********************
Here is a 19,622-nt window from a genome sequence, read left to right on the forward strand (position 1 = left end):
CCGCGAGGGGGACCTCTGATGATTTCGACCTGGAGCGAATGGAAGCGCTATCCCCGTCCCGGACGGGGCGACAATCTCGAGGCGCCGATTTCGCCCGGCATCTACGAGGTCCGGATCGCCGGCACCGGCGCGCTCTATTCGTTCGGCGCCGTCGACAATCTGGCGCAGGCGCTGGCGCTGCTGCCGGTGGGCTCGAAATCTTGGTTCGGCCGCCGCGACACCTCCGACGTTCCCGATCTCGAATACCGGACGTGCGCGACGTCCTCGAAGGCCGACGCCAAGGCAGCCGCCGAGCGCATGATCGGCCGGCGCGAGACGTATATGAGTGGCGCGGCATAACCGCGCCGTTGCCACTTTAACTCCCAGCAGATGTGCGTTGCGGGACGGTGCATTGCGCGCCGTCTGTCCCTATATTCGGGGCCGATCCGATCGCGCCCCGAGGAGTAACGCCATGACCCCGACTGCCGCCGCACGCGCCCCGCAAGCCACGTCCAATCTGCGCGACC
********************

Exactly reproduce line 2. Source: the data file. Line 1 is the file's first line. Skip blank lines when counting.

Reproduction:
CCGCGAGGGGGACCTCTGATGATTTCGACCTGGAGCGAATGGAAGCGCTATCCCCGTCCCGGACGGGGCGACAATCTCGAGGCGCCGATTTCGCCCGGCATCTACGAGGTCCGGATCGCCGGCACCGGCGCGCTCTATTCGTTCGGCGCCGTCGACAATCTGGCGCAGGCGCTGGCGCTGCTGCCGGTGGGCTCGAAATCTTGGTTCGGCCGCCGCGACACCTCCGACGTTCCCGATCTCGAATACCGGACGTGCGCGACGTCCTCGAAGGCCGACGCCAAGGCAGCCGCCGAGCGCATGATCGGCCGGCGCGAGACGTATATGAGTGGCGCGGCATAACCGCGCCGTTGCCACTTTAACTCCCAGCAGATGTGCGTTGCGGGACGGTGCATTGCGCGCCGTCTGTCCCTATATTCGGGGCCGATCCGATCGCGCCCCGAGGAGTAACGCCATGACCCCGACTGCCGCCGCACGCGCCCCGCAAGCCACGTCCAATCTGCGCGACC